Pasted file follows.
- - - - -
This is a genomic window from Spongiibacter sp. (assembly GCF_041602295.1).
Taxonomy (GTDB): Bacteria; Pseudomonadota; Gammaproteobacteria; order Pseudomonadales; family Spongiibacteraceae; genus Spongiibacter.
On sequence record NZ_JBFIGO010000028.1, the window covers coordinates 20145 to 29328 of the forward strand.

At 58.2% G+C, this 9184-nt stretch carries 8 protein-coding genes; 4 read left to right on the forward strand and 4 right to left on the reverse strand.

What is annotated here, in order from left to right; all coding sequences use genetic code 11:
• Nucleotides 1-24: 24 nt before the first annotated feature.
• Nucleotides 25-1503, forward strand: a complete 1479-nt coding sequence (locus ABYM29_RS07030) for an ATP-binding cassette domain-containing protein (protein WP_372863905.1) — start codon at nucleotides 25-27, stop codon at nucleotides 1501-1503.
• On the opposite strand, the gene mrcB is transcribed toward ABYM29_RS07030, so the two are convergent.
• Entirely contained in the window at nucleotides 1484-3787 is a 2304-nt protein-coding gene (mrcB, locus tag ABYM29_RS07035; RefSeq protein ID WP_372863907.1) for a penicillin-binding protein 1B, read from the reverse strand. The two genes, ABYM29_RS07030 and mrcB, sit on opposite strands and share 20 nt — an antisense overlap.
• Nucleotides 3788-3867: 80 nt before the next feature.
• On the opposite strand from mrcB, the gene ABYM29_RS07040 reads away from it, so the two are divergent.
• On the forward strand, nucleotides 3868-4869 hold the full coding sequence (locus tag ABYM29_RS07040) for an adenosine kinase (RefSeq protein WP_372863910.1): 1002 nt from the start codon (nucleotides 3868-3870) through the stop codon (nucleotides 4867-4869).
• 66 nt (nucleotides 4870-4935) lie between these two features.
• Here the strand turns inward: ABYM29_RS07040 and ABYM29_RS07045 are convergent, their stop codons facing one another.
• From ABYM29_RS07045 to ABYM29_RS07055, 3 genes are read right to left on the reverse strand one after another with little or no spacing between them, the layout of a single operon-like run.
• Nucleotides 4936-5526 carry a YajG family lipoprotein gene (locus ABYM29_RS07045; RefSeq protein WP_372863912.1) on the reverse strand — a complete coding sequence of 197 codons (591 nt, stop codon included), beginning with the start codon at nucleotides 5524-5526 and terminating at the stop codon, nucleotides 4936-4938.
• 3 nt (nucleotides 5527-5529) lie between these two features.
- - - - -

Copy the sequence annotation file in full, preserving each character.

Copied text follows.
This is a genomic window from Spongiibacter sp. (assembly GCF_041602295.1).
Taxonomy (GTDB): Bacteria; Pseudomonadota; Gammaproteobacteria; order Pseudomonadales; family Spongiibacteraceae; genus Spongiibacter.
On sequence record NZ_JBFIGO010000028.1, the window covers coordinates 20145 to 29328 of the forward strand.

At 58.2% G+C, this 9184-nt stretch carries 8 protein-coding genes; 4 read left to right on the forward strand and 4 right to left on the reverse strand.

What is annotated here, in order from left to right; all coding sequences use genetic code 11:
• Nucleotides 1-24: 24 nt before the first annotated feature.
• Nucleotides 25-1503, forward strand: a complete 1479-nt coding sequence (locus ABYM29_RS07030) for an ATP-binding cassette domain-containing protein (protein WP_372863905.1) — start codon at nucleotides 25-27, stop codon at nucleotides 1501-1503.
• On the opposite strand, the gene mrcB is transcribed toward ABYM29_RS07030, so the two are convergent.
• Entirely contained in the window at nucleotides 1484-3787 is a 2304-nt protein-coding gene (mrcB, locus tag ABYM29_RS07035; RefSeq protein ID WP_372863907.1) for a penicillin-binding protein 1B, read from the reverse strand. The two genes, ABYM29_RS07030 and mrcB, sit on opposite strands and share 20 nt — an antisense overlap.
• Nucleotides 3788-3867: 80 nt before the next feature.
• On the opposite strand from mrcB, the gene ABYM29_RS07040 reads away from it, so the two are divergent.
• On the forward strand, nucleotides 3868-4869 hold the full coding sequence (locus tag ABYM29_RS07040) for an adenosine kinase (RefSeq protein WP_372863910.1): 1002 nt from the start codon (nucleotides 3868-3870) through the stop codon (nucleotides 4867-4869).
• 66 nt (nucleotides 4870-4935) lie between these two features.
• Here the strand turns inward: ABYM29_RS07040 and ABYM29_RS07045 are convergent, their stop codons facing one another.
• From ABYM29_RS07045 to ABYM29_RS07055, 3 genes are read right to left on the reverse strand one after another with little or no spacing between them, the layout of a single operon-like run.
• Nucleotides 4936-5526 carry a YajG family lipoprotein gene (locus ABYM29_RS07045; RefSeq protein WP_372863912.1) on the reverse strand — a complete coding sequence of 197 codons (591 nt, stop codon included), beginning with the start codon at nucleotides 5524-5526 and terminating at the stop codon, nucleotides 4936-4938.
• 3 nt (nucleotides 5527-5529) lie between these two features.